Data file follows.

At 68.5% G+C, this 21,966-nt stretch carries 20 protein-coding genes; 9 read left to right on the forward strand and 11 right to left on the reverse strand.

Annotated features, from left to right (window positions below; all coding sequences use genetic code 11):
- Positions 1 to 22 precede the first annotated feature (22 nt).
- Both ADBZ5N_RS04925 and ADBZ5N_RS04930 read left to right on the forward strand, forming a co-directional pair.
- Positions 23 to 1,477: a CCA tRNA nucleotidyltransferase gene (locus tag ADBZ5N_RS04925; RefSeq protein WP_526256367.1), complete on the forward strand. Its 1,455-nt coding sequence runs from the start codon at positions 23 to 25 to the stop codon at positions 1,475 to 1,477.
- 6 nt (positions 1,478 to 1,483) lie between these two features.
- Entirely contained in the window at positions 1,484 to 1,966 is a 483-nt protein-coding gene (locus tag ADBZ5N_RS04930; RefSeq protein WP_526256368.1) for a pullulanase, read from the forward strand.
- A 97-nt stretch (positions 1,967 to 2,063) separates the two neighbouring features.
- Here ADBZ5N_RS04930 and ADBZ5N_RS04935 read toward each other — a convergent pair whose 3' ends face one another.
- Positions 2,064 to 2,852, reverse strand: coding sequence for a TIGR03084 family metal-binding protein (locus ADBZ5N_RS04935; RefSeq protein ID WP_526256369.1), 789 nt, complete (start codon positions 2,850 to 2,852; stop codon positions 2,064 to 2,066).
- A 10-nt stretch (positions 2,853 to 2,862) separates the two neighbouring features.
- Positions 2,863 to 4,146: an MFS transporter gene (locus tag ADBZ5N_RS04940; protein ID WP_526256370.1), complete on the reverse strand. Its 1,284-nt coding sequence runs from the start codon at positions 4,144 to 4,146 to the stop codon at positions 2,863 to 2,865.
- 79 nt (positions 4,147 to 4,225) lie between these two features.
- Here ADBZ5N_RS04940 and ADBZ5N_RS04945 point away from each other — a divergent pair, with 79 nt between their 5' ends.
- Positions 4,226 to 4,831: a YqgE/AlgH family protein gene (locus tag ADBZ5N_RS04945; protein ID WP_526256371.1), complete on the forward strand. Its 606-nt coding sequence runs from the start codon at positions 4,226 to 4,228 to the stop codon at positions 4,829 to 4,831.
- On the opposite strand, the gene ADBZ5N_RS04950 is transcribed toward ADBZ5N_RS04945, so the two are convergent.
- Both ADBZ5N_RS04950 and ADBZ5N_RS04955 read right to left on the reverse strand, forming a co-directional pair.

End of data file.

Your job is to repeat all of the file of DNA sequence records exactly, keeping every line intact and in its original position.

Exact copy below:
At 68.5% G+C, this 21,966-nt stretch carries 20 protein-coding genes; 9 read left to right on the forward strand and 11 right to left on the reverse strand.

Annotated features, from left to right (window positions below; all coding sequences use genetic code 11):
- Positions 1 to 22 precede the first annotated feature (22 nt).
- Both ADBZ5N_RS04925 and ADBZ5N_RS04930 read left to right on the forward strand, forming a co-directional pair.
- Positions 23 to 1,477: a CCA tRNA nucleotidyltransferase gene (locus tag ADBZ5N_RS04925; RefSeq protein WP_526256367.1), complete on the forward strand. Its 1,455-nt coding sequence runs from the start codon at positions 23 to 25 to the stop codon at positions 1,475 to 1,477.
- 6 nt (positions 1,478 to 1,483) lie between these two features.
- Entirely contained in the window at positions 1,484 to 1,966 is a 483-nt protein-coding gene (locus tag ADBZ5N_RS04930; RefSeq protein WP_526256368.1) for a pullulanase, read from the forward strand.
- A 97-nt stretch (positions 1,967 to 2,063) separates the two neighbouring features.
- Here ADBZ5N_RS04930 and ADBZ5N_RS04935 read toward each other — a convergent pair whose 3' ends face one another.
- Positions 2,064 to 2,852, reverse strand: coding sequence for a TIGR03084 family metal-binding protein (locus ADBZ5N_RS04935; RefSeq protein ID WP_526256369.1), 789 nt, complete (start codon positions 2,850 to 2,852; stop codon positions 2,064 to 2,066).
- A 10-nt stretch (positions 2,853 to 2,862) separates the two neighbouring features.
- Positions 2,863 to 4,146: an MFS transporter gene (locus tag ADBZ5N_RS04940; protein ID WP_526256370.1), complete on the reverse strand. Its 1,284-nt coding sequence runs from the start codon at positions 4,144 to 4,146 to the stop codon at positions 2,863 to 2,865.
- 79 nt (positions 4,147 to 4,225) lie between these two features.
- Here ADBZ5N_RS04940 and ADBZ5N_RS04945 point away from each other — a divergent pair, with 79 nt between their 5' ends.
- Positions 4,226 to 4,831: a YqgE/AlgH family protein gene (locus tag ADBZ5N_RS04945; protein ID WP_526256371.1), complete on the forward strand. Its 606-nt coding sequence runs from the start codon at positions 4,226 to 4,228 to the stop codon at positions 4,829 to 4,831.
- On the opposite strand, the gene ADBZ5N_RS04950 is transcribed toward ADBZ5N_RS04945, so the two are convergent.
- Both ADBZ5N_RS04950 and ADBZ5N_RS04955 read right to left on the reverse strand, forming a co-directional pair.